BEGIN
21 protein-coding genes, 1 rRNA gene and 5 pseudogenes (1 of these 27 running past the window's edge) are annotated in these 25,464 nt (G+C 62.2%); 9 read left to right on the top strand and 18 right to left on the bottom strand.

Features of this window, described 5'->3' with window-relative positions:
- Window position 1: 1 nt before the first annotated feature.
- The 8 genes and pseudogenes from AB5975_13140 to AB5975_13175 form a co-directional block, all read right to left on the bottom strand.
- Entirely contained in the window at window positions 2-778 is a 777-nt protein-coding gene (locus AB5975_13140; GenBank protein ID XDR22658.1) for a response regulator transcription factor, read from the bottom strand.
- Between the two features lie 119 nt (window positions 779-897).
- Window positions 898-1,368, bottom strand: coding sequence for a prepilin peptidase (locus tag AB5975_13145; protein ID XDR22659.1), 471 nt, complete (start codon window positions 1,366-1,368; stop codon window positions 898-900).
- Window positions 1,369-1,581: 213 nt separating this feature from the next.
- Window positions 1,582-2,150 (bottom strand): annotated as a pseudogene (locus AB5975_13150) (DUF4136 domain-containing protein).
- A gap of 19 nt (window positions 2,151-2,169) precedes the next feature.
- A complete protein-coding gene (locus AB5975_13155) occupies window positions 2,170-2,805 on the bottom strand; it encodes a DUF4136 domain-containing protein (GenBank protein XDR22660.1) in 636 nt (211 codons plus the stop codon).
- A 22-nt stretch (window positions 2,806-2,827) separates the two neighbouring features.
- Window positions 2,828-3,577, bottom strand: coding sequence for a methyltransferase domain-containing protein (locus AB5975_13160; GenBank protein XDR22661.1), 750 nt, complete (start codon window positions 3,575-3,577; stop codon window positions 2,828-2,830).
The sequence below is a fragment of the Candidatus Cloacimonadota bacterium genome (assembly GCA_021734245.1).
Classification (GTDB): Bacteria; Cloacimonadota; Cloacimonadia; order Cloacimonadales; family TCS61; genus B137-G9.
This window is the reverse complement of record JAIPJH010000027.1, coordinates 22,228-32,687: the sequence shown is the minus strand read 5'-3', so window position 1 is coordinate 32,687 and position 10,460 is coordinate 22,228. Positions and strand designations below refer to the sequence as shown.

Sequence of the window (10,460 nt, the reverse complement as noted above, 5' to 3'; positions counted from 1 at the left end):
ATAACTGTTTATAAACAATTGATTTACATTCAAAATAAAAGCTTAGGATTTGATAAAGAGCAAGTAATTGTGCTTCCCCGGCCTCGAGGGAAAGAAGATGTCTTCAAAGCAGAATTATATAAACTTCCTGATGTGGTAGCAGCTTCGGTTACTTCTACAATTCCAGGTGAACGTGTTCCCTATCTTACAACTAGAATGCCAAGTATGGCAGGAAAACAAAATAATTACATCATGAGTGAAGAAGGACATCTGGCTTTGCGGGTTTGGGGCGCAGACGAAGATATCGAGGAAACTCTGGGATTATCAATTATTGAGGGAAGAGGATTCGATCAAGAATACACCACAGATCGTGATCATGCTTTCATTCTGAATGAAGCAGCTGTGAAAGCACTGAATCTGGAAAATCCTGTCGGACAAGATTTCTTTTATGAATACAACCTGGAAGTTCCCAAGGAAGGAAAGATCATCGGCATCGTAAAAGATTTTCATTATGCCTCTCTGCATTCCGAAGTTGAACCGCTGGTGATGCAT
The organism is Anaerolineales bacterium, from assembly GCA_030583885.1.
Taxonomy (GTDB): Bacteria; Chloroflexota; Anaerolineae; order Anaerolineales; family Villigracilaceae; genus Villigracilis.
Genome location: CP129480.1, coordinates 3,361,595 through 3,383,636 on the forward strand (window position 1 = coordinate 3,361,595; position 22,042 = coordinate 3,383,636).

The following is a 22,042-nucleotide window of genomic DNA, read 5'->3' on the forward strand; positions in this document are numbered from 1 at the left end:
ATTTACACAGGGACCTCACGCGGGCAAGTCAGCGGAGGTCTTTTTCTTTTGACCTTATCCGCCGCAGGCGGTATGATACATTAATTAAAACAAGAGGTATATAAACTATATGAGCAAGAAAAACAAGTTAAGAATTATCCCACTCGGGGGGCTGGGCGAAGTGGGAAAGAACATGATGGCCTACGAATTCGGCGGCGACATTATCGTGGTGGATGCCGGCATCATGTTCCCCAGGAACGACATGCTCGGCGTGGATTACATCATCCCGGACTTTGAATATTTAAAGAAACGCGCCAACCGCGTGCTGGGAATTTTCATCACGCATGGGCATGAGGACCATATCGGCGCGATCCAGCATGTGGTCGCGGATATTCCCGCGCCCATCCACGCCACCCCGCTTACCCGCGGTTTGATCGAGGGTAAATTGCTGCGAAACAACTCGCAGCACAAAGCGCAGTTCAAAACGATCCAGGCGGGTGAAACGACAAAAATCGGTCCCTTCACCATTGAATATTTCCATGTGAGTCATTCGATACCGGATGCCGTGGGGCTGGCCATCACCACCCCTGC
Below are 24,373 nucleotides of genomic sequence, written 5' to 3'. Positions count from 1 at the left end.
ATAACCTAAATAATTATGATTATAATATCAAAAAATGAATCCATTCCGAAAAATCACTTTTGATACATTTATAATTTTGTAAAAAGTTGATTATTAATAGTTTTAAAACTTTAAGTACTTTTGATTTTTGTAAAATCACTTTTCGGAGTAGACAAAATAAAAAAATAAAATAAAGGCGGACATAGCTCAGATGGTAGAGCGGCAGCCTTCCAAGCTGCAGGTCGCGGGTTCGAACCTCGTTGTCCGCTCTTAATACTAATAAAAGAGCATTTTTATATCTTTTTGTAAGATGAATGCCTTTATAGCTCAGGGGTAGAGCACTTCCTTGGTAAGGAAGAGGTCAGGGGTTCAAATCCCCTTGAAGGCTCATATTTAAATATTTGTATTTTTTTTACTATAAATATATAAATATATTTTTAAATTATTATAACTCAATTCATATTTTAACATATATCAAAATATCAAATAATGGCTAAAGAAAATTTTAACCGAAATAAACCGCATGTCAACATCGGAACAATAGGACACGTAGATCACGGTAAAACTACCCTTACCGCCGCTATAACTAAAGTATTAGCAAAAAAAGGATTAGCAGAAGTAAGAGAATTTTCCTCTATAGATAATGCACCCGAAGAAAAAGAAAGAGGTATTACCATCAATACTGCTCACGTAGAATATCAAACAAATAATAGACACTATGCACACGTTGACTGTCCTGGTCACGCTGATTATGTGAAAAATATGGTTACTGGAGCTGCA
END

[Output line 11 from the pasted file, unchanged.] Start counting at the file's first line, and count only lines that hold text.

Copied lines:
- A complete protein-coding gene (locus AB5975_13155) occupies window positions 2,170-2,805 on the bottom strand; it encodes a DUF4136 domain-containing protein (GenBank protein XDR22660.1) in 636 nt (211 codons plus the stop codon).